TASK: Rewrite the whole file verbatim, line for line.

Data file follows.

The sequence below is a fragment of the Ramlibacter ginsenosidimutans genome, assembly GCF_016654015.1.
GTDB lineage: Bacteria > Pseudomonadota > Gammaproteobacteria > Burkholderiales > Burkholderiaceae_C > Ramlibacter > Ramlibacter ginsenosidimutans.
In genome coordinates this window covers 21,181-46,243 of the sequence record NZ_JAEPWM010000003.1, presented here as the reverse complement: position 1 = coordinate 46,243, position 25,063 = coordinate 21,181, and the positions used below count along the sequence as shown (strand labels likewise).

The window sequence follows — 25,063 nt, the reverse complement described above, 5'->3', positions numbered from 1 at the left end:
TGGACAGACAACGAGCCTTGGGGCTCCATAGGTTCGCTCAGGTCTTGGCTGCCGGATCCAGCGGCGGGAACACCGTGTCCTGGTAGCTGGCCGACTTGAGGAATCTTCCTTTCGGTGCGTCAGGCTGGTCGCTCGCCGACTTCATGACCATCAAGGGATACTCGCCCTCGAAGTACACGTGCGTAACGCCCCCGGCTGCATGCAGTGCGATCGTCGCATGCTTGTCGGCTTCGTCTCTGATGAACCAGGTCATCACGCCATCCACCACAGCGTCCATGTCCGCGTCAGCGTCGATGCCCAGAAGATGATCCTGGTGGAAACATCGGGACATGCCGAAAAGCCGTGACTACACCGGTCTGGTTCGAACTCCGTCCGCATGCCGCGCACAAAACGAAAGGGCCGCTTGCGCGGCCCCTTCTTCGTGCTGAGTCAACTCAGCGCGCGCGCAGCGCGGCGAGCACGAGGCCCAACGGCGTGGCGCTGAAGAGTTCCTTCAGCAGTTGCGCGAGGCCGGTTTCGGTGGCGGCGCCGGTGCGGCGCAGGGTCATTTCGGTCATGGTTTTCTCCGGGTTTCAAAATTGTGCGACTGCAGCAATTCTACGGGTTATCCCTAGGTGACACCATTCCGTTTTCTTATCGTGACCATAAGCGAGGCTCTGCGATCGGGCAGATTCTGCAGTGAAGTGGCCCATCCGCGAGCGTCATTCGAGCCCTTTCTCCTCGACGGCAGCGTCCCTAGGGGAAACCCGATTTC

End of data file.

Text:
The sequence below is a fragment of the Ramlibacter ginsenosidimutans genome, assembly GCF_016654015.1.
GTDB lineage: Bacteria > Pseudomonadota > Gammaproteobacteria > Burkholderiales > Burkholderiaceae_C > Ramlibacter > Ramlibacter ginsenosidimutans.
In genome coordinates this window covers 21,181-46,243 of the sequence record NZ_JAEPWM010000003.1, presented here as the reverse complement: position 1 = coordinate 46,243, position 25,063 = coordinate 21,181, and the positions used below count along the sequence as shown (strand labels likewise).

The window sequence follows — 25,063 nt, the reverse complement described above, 5'->3', positions numbered from 1 at the left end:
TGGACAGACAACGAGCCTTGGGGCTCCATAGGTTCGCTCAGGTCTTGGCTGCCGGATCCAGCGGCGGGAACACCGTGTCCTGGTAGCTGGCCGACTTGAGGAATCTTCCTTTCGGTGCGTCAGGCTGGTCGCTCGCCGACTTCATGACCATCAAGGGATACTCGCCCTCGAAGTACACGTGCGTAACGCCCCCGGCTGCATGCAGTGCGATCGTCGCATGCTTGTCGGCTTCGTCTCTGATGAACCAGGTCATCACGCCATCCACCACAGCGTCCATGTCCGCGTCAGCGTCGATGCCCAGAAGATGATCCTGGTGGAAACATCGGGACATGCCGAAAAGCCGTGACTACACCGGTCTGGTTCGAACTCCGTCCGCATGCCGCGCACAAAACGAAAGGGCCGCTTGCGCGGCCCCTTCTTCGTGCTGAGTCAACTCAGCGCGCGCGCAGCGCGGCGAGCACGAGGCCCAACGGCGTGGCGCTGAAGAGTTCCTTCAGCAGTTGCGCGAGGCCGGTTTCGGTGGCGGCGCCGGTGCGGCGCAGGGTCATTTCGGTCATGGTTTTCTCCGGGTTTCAAAATTGTGCGACTGCAGCAATTCTACGGGTTATCCCTAGGTGACACCATTCCGTTTTCTTATCGTGACCATAAGCGAGGCTCTGCGATCGGGCAGATTCTGCAGTGAAGTGGCCCATCCGCGAGCGTCATTCGAGCCCTTTCTCCTCGACGGCAGCGTCCCTAGGGGAAACCCGATTTC